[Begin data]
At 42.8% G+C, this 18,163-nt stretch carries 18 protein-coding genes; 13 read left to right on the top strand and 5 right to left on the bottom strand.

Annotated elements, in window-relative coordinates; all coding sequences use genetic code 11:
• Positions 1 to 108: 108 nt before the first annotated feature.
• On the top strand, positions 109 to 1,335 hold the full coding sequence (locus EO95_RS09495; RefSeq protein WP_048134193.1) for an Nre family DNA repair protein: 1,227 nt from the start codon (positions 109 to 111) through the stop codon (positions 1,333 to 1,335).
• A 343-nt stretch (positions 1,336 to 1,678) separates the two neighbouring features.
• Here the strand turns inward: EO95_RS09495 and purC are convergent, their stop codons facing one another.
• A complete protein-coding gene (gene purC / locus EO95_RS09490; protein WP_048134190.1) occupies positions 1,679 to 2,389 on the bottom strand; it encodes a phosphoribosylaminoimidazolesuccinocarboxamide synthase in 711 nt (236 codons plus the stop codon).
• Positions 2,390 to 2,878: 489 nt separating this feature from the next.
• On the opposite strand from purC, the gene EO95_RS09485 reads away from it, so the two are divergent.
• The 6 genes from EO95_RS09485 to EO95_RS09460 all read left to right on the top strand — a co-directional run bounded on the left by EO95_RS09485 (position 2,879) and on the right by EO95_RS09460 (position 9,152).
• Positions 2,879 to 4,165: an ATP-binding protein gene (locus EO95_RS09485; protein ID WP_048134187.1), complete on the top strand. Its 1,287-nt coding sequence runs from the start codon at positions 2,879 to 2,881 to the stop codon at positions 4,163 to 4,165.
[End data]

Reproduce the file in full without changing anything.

At 42.8% G+C, this 18,163-nt stretch carries 18 protein-coding genes; 13 read left to right on the top strand and 5 right to left on the bottom strand.

Annotated elements, in window-relative coordinates; all coding sequences use genetic code 11:
• Positions 1 to 108: 108 nt before the first annotated feature.
• On the top strand, positions 109 to 1,335 hold the full coding sequence (locus EO95_RS09495; RefSeq protein WP_048134193.1) for an Nre family DNA repair protein: 1,227 nt from the start codon (positions 109 to 111) through the stop codon (positions 1,333 to 1,335).
• A 343-nt stretch (positions 1,336 to 1,678) separates the two neighbouring features.
• Here the strand turns inward: EO95_RS09495 and purC are convergent, their stop codons facing one another.
• A complete protein-coding gene (gene purC / locus EO95_RS09490; protein WP_048134190.1) occupies positions 1,679 to 2,389 on the bottom strand; it encodes a phosphoribosylaminoimidazolesuccinocarboxamide synthase in 711 nt (236 codons plus the stop codon).
• Positions 2,390 to 2,878: 489 nt separating this feature from the next.
• On the opposite strand from purC, the gene EO95_RS09485 reads away from it, so the two are divergent.
• The 6 genes from EO95_RS09485 to EO95_RS09460 all read left to right on the top strand — a co-directional run bounded on the left by EO95_RS09485 (position 2,879) and on the right by EO95_RS09460 (position 9,152).
• Positions 2,879 to 4,165: an ATP-binding protein gene (locus EO95_RS09485; protein ID WP_048134187.1), complete on the top strand. Its 1,287-nt coding sequence runs from the start codon at positions 2,879 to 2,881 to the stop codon at positions 4,163 to 4,165.